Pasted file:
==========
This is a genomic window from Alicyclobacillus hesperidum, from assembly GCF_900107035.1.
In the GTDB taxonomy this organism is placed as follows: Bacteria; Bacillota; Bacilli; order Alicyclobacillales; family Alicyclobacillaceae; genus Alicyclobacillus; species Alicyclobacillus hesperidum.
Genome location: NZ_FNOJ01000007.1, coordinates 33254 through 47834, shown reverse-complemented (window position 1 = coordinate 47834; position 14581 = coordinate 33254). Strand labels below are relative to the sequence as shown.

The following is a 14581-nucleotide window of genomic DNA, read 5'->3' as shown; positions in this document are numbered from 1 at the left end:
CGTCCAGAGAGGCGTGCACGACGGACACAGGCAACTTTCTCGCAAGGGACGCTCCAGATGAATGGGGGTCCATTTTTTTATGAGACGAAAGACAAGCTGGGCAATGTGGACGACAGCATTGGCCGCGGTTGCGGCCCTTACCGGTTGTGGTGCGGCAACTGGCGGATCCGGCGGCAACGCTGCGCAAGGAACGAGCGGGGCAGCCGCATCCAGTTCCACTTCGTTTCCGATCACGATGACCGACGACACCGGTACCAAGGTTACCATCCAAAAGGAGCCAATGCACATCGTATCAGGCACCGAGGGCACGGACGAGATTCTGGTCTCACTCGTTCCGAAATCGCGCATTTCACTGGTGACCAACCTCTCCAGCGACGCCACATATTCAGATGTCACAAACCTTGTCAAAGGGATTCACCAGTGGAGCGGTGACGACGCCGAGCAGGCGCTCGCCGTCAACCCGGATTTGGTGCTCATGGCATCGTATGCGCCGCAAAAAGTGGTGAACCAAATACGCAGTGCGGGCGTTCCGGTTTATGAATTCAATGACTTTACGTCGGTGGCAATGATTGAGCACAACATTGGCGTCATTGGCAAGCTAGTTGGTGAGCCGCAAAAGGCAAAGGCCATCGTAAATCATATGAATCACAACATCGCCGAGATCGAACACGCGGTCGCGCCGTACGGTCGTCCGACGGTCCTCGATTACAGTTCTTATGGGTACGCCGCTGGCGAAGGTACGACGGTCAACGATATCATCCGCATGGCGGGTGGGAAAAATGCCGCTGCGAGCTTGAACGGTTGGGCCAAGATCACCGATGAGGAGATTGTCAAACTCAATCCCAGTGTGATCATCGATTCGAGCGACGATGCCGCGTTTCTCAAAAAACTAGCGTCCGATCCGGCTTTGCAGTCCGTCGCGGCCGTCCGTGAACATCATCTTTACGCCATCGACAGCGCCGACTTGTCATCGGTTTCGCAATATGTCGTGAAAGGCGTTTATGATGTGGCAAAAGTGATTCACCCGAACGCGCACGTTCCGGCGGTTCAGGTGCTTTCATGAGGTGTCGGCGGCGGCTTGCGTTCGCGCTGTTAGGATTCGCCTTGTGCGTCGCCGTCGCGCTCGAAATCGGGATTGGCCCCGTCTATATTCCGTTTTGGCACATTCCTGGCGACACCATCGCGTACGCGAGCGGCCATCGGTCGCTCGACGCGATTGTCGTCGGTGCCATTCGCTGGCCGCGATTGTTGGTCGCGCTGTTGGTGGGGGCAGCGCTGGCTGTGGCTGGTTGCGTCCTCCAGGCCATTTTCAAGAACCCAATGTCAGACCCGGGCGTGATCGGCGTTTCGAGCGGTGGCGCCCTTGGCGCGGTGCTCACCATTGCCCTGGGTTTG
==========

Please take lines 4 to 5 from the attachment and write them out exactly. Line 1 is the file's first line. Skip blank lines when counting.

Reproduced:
The following is a 14581-nucleotide window of genomic DNA, read 5'->3' as shown; positions in this document are numbered from 1 at the left end:
CGTCCAGAGAGGCGTGCACGACGGACACAGGCAACTTTCTCGCAAGGGACGCTCCAGATGAATGGGGGTCCATTTTTTTATGAGACGAAAGACAAGCTGGGCAATGTGGACGACAGCATTGGCCGCGGTTGCGGCCCTTACCGGTTGTGGTGCGGCAACTGGCGGATCCGGCGGCAACGCTGCGCAAGGAACGAGCGGGGCAGCCGCATCCAGTTCCACTTCGTTTCCGATCACGATGACCGACGACACCGGTACCAAGGTTACCATCCAAAAGGAGCCAATGCACATCGTATCAGGCACCGAGGGCACGGACGAGATTCTGGTCTCACTCGTTCCGAAATCGCGCATTTCACTGGTGACCAACCTCTCCAGCGACGCCACATATTCAGATGTCACAAACCTTGTCAAAGGGATTCACCAGTGGAGCGGTGACGACGCCGAGCAGGCGCTCGCCGTCAACCCGGATTTGGTGCTCATGGCATCGTATGCGCCGCAAAAAGTGGTGAACCAAATACGCAGTGCGGGCGTTCCGGTTTATGAATTCAATGACTTTACGTCGGTGGCAATGATTGAGCACAACATTGGCGTCATTGGCAAGCTAGTTGGTGAGCCGCAAAAGGCAAAGGCCATCGTAAATCATATGAATCACAACATCGCCGAGATCGAACACGCGGTCGCGCCGTACGGTCGTCCGACGGTCCTCGATTACAGTTCTTATGGGTACGCCGCTGGCGAAGGTACGACGGTCAACGATATCATCCGCATGGCGGGTGGGAAAAATGCCGCTGCGAGCTTGAACGGTTGGGCCAAGATCACCGATGAGGAGATTGTCAAACTCAATCCCAGTGTGATCATCGATTCGAGCGACGATGCCGCGTTTCTCAAAAAACTAGCGTCCGATCCGGCTTTGCAGTCCGTCGCGGCCGTCCGTGAACATCATCTTTACGCCATCGACAGCGCCGACTTGTCATCGGTTTCGCAATATGTCGTGAAAGGCGTTTATGATGTGGCAAAAGTGATTCACCCGAACGCGCACGTTCCGGCGGTTCAGGTGCTTTCATGAGGTGTCGGCGGCGGCTTGCGTTCGCGCTGTTAGGATTCGCCTTGTGCGTCGCCGTCGCGCTCGAAATCGGGATTGGCCCCGTCTATATTCCGTTTTGGCACATTCCTGGCGACACCATCGCGTACGCGAGCGGCCATCGGTCGCTCGACGCGATTGTCGTCGGTGCCATTCGCTGGCCGCGATTGTTGGTCGCGCTGTTGGTGGGGGCAGCGCTGGCTGTGGCTGGTTGCGTCCTCCAGGCCATTTTCAAGAACCCAATGTCAGACCCGGGCGTGATCGGCGTTTCGAGCGGTGGCGCCCTTGGCGCGGTGCTCACCATTGCCCTGGGTTTG